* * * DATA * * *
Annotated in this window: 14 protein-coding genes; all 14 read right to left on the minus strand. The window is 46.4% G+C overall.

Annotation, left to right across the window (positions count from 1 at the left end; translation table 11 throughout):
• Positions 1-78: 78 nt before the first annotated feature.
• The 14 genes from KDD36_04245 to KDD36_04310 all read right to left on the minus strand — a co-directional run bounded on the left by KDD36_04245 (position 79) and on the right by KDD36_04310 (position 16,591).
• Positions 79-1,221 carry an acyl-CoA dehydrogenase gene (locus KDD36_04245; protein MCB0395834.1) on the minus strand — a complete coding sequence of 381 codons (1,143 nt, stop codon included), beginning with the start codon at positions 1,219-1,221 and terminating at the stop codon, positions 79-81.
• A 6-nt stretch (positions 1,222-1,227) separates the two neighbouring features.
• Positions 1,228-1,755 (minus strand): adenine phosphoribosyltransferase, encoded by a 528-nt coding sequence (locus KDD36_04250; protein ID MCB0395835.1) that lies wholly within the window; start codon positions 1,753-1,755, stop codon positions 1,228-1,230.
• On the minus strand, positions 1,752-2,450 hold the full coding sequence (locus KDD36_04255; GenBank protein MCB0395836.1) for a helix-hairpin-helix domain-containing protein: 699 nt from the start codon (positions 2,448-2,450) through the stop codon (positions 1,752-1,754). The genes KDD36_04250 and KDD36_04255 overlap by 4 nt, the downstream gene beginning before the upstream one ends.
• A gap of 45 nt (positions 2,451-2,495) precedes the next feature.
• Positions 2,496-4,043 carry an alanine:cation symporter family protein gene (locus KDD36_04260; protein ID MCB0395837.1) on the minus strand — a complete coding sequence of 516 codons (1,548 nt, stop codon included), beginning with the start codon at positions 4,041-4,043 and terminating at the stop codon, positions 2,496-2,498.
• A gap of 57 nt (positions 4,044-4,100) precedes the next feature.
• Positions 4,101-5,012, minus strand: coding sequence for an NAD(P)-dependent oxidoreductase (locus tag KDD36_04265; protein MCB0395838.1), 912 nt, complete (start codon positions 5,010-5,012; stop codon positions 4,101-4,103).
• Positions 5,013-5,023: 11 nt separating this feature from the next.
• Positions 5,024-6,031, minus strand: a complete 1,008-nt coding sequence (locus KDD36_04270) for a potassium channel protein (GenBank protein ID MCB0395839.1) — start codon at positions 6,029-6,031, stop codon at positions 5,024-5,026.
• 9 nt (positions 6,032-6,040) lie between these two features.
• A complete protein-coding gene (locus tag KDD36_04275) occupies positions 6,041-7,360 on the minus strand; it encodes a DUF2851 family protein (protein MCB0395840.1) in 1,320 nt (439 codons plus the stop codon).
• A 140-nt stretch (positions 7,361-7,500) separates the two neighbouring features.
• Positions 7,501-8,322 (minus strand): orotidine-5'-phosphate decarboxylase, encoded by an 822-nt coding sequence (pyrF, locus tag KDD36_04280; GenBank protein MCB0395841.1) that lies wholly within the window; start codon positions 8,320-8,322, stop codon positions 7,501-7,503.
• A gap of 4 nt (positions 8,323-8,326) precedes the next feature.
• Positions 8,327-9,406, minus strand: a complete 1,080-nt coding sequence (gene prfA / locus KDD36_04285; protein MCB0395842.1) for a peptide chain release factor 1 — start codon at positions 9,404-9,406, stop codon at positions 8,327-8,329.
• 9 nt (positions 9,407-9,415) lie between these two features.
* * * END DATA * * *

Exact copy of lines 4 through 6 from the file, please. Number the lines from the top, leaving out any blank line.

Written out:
• The 14 genes from KDD36_04245 to KDD36_04310 all read right to left on the minus strand — a co-directional run bounded on the left by KDD36_04245 (position 79) and on the right by KDD36_04310 (position 16,591).
• Positions 79-1,221 carry an acyl-CoA dehydrogenase gene (locus KDD36_04245; protein MCB0395834.1) on the minus strand — a complete coding sequence of 381 codons (1,143 nt, stop codon included), beginning with the start codon at positions 1,219-1,221 and terminating at the stop codon, positions 79-81.
• A 6-nt stretch (positions 1,222-1,227) separates the two neighbouring features.